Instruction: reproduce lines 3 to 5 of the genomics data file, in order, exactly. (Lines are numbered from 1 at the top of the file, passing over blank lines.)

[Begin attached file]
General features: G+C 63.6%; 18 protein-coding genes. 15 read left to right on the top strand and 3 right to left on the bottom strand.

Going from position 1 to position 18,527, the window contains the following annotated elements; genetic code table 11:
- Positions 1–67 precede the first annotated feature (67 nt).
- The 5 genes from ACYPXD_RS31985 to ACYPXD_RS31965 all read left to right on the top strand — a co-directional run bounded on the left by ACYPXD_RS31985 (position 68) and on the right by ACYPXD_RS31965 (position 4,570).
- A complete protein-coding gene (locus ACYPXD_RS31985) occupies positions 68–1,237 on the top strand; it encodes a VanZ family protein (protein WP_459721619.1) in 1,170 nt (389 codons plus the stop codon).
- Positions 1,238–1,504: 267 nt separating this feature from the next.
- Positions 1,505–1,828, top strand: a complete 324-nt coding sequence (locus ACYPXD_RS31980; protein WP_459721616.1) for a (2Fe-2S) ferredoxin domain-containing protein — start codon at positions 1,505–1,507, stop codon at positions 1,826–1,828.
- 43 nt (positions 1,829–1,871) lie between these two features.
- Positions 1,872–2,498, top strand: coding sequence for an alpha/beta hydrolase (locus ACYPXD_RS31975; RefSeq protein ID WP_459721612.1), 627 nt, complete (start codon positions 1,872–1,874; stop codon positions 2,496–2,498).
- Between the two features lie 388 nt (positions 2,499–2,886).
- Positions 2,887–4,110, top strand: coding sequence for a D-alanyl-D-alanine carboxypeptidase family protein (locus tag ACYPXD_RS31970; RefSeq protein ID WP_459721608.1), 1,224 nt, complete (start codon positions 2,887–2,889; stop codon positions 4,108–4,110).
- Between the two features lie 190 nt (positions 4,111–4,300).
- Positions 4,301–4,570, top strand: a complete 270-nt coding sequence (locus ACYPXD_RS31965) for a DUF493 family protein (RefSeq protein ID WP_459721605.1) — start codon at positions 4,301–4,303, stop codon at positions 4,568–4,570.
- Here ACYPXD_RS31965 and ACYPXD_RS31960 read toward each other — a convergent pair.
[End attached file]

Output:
- Positions 1–67 precede the first annotated feature (67 nt).
- The 5 genes from ACYPXD_RS31985 to ACYPXD_RS31965 all read left to right on the top strand — a co-directional run bounded on the left by ACYPXD_RS31985 (position 68) and on the right by ACYPXD_RS31965 (position 4,570).
- A complete protein-coding gene (locus ACYPXD_RS31985) occupies positions 68–1,237 on the top strand; it encodes a VanZ family protein (protein WP_459721619.1) in 1,170 nt (389 codons plus the stop codon).